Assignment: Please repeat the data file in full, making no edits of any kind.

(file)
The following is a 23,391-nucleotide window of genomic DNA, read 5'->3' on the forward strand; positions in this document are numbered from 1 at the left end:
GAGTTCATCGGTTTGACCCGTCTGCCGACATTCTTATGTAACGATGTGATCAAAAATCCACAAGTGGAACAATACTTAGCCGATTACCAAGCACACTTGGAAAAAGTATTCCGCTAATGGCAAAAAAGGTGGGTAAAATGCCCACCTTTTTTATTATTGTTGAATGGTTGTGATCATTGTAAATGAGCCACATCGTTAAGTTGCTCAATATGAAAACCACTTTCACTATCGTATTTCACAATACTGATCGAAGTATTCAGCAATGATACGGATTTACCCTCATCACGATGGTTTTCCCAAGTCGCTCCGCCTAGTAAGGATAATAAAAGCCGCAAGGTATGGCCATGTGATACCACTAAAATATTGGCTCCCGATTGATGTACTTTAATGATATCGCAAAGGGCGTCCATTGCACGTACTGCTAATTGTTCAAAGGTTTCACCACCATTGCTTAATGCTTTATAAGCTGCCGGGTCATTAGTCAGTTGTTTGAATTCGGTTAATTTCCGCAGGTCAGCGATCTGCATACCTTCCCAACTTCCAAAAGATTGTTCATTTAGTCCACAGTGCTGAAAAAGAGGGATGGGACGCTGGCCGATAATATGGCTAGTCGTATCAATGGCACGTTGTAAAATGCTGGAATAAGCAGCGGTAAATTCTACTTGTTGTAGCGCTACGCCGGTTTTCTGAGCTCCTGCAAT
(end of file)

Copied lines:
The following is a 23,391-nucleotide window of genomic DNA, read 5'->3' on the forward strand; positions in this document are numbered from 1 at the left end:
GAGTTCATCGGTTTGACCCGTCTGCCGACATTCTTATGTAACGATGTGATCAAAAATCCACAAGTGGAACAATACTTAGCCGATTACCAAGCACACTTGGAAAAAGTATTCCGCTAATGGCAAAAAAGGTGGGTAAAATGCCCACCTTTTTTATTATTGTTGAATGGTTGTGATCATTGTAAATGAGCCACATCGTTAAGTTGCTCAATATGAAAACCACTTTCACTATCGTATTTCACAATACTGATCGAAGTATTCAGCAATGATACGGATTTACCCTCATCACGATGGTTTTCCCAAGTCGCTCCGCCTAGTAAGGATAATAAAAGCCGCAAGGTATGGCCATGTGATACCACTAAAATATTGGCTCCCGATTGATGTACTTTAATGATATCGCAAAGGGCGTCCATTGCACGTACTGCTAATTGTTCAAAGGTTTCACCACCATTGCTTAATGCTTTATAAGCTGCCGGGTCATTAGTCAGTTGTTTGAATTCGGTTAATTTCCGCAGGTCAGCGATCTGCATACCTTCCCAACTTCCAAAAGATTGTTCATTTAGTCCACAGTGCTGAAAAAGAGGGATGGGACGCTGGCCGATAATATGGCTAGTCGTATCAATGGCACGTTGTAAAATGCTGGAATAAGCAGCGGTAAATTCTACTTGTTGTAGCGCTACGCCGGTTTTCTGAGCTCCTGCAAT